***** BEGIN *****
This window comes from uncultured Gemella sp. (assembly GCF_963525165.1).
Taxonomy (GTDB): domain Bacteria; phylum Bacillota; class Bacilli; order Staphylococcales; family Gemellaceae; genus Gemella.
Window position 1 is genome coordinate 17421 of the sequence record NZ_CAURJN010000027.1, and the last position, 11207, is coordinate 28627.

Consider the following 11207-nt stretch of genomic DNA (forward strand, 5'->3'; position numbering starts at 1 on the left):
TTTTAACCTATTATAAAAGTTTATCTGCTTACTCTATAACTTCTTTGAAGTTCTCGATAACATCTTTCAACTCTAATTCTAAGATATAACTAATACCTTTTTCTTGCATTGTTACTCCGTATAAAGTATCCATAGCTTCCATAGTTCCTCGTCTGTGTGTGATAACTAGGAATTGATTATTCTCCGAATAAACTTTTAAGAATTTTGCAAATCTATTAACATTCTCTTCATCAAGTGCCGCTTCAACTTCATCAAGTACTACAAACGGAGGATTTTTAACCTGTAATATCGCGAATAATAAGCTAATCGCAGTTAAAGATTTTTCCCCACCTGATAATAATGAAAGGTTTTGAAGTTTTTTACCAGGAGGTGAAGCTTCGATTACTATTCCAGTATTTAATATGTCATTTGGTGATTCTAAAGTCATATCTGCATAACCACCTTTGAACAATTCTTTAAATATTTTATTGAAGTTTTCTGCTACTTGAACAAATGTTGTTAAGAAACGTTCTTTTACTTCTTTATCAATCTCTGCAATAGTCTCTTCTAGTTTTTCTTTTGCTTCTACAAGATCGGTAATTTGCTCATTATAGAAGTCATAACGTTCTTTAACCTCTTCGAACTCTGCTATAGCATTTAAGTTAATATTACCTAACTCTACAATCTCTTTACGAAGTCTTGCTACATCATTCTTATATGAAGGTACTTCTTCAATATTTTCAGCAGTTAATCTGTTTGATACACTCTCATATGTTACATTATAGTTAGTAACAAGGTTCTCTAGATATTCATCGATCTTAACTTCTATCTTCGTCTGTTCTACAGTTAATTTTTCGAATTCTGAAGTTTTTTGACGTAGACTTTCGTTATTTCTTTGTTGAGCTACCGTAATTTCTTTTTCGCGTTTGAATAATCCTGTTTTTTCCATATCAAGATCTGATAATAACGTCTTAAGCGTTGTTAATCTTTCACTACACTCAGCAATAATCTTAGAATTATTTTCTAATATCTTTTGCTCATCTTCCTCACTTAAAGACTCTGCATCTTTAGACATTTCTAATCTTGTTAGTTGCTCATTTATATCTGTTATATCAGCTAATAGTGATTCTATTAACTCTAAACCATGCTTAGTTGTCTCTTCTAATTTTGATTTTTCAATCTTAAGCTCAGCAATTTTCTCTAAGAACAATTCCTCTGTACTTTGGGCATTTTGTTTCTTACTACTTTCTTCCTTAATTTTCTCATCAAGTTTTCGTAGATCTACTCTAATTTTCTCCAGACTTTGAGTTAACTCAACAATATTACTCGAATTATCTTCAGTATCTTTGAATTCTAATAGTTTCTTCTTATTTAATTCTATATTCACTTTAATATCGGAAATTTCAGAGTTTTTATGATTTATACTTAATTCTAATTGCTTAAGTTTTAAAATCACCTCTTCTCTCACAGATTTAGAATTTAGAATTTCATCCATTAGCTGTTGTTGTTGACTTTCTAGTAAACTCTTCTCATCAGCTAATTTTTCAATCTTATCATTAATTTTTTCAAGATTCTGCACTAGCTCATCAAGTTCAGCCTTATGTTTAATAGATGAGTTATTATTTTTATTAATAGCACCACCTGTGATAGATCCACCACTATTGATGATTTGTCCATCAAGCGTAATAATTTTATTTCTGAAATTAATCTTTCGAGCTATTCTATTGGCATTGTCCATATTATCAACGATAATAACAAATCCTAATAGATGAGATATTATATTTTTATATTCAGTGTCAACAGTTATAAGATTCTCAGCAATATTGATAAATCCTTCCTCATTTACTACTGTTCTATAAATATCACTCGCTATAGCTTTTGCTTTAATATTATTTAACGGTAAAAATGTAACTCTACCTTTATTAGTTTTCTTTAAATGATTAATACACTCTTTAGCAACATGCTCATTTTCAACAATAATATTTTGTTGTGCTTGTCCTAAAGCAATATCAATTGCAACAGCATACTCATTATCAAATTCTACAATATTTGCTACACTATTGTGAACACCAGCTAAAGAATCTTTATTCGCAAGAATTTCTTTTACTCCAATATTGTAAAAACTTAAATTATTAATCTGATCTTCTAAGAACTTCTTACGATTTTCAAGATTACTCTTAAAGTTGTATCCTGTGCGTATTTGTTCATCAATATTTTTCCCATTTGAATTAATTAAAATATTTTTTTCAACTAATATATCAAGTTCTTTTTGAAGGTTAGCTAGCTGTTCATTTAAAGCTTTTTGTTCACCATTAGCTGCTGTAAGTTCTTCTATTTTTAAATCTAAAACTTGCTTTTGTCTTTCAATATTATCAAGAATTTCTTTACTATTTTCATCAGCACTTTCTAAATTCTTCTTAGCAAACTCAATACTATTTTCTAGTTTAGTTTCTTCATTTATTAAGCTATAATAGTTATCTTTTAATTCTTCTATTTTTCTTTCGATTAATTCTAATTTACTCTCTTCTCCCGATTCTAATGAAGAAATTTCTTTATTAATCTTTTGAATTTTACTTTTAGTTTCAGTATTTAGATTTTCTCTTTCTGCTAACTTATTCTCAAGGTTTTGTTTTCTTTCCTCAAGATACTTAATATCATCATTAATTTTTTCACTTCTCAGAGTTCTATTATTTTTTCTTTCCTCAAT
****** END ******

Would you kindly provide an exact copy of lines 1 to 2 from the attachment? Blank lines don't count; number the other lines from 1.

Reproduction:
This window comes from uncultured Gemella sp. (assembly GCF_963525165.1).
Taxonomy (GTDB): domain Bacteria; phylum Bacillota; class Bacilli; order Staphylococcales; family Gemellaceae; genus Gemella.